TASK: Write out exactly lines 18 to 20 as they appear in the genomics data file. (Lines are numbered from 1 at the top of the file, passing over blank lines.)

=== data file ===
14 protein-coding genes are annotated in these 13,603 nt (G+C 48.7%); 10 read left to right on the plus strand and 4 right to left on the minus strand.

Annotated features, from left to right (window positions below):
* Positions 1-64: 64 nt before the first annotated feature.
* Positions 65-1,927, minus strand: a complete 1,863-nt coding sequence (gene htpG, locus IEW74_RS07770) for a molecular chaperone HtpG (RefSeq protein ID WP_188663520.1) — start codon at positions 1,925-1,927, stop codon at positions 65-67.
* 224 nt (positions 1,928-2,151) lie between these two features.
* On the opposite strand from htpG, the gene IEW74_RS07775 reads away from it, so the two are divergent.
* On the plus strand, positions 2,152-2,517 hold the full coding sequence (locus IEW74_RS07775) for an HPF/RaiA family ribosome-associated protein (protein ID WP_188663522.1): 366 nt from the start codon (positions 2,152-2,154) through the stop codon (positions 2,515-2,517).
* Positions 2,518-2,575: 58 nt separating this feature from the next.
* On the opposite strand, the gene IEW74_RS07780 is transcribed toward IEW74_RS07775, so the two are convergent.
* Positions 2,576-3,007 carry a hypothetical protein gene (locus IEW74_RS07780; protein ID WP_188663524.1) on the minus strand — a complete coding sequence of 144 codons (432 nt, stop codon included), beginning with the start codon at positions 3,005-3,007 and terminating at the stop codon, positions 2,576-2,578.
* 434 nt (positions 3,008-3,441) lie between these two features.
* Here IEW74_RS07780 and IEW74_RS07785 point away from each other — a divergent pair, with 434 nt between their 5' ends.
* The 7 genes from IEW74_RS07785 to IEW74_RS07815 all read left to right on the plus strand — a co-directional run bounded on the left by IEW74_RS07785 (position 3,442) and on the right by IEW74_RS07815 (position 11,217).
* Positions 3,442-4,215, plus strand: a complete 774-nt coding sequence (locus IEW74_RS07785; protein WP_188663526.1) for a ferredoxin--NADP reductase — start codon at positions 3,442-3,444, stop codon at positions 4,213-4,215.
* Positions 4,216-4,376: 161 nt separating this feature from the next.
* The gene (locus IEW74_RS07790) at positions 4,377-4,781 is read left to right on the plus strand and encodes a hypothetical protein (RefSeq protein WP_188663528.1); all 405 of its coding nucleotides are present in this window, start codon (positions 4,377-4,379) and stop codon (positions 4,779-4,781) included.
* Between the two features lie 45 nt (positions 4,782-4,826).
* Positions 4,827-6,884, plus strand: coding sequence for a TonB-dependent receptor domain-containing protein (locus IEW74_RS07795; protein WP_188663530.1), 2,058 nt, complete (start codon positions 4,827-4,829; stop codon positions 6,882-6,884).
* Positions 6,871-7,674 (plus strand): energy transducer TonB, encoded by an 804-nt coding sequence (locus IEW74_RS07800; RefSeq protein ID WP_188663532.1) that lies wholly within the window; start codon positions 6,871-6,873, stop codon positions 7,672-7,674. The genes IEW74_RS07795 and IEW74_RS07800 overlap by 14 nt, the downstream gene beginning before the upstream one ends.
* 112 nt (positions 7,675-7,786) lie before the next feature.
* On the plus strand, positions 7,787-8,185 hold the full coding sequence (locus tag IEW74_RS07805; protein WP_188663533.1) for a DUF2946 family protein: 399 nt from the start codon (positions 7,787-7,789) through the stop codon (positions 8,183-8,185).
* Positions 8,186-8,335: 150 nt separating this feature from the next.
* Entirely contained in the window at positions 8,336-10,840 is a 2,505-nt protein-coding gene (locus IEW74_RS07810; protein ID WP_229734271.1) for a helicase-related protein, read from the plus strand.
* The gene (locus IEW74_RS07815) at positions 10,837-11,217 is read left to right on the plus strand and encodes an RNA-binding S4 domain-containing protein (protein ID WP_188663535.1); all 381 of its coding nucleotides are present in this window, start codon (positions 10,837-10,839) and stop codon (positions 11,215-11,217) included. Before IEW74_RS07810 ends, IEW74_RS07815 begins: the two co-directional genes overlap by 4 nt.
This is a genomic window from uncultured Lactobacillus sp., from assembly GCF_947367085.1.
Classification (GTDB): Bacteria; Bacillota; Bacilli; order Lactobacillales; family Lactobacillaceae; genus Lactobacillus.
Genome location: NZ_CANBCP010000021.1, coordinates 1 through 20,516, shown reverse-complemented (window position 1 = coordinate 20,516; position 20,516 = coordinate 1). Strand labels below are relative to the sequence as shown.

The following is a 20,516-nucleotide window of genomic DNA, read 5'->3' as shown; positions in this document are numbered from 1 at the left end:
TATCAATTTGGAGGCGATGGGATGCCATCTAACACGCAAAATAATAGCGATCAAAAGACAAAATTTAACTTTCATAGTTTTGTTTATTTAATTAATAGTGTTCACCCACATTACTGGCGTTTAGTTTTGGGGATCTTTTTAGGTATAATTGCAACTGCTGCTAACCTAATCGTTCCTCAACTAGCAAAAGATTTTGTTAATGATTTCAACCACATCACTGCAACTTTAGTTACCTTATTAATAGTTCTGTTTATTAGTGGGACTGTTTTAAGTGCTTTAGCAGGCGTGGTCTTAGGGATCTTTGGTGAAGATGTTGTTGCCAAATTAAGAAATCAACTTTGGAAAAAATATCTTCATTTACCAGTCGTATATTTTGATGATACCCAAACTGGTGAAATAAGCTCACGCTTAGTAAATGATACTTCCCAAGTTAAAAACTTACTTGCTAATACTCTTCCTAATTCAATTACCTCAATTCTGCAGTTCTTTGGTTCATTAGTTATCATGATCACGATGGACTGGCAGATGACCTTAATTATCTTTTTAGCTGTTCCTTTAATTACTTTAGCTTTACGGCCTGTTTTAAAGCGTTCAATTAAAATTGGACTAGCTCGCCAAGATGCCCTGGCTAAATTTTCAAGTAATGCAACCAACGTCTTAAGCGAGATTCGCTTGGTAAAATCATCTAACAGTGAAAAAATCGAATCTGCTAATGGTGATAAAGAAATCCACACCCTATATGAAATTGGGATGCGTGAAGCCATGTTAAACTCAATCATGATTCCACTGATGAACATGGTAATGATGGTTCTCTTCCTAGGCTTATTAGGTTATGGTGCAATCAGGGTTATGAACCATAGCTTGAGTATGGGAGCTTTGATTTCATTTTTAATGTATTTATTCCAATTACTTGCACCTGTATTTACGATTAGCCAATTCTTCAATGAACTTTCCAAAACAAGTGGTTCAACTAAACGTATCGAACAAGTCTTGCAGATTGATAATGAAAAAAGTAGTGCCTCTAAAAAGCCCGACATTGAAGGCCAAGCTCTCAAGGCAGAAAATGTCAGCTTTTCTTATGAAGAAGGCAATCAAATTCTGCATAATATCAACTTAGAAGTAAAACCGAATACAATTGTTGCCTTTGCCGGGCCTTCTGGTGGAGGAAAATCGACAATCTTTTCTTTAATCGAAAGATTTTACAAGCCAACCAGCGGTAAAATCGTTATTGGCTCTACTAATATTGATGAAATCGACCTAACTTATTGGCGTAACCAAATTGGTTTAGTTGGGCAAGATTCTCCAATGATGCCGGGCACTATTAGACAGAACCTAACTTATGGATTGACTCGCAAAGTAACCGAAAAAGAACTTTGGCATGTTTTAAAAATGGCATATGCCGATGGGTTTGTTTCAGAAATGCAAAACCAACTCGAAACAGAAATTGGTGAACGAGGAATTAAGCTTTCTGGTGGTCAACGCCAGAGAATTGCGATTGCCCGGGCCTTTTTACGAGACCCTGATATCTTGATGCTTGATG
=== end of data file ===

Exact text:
* Positions 4,827-6,884, plus strand: coding sequence for a TonB-dependent receptor domain-containing protein (locus IEW74_RS07795; protein WP_188663530.1), 2,058 nt, complete (start codon positions 4,827-4,829; stop codon positions 6,882-6,884).
* Positions 6,871-7,674 (plus strand): energy transducer TonB, encoded by an 804-nt coding sequence (locus IEW74_RS07800; RefSeq protein ID WP_188663532.1) that lies wholly within the window; start codon positions 6,871-6,873, stop codon positions 7,672-7,674. The genes IEW74_RS07795 and IEW74_RS07800 overlap by 14 nt, the downstream gene beginning before the upstream one ends.
* 112 nt (positions 7,675-7,786) lie before the next feature.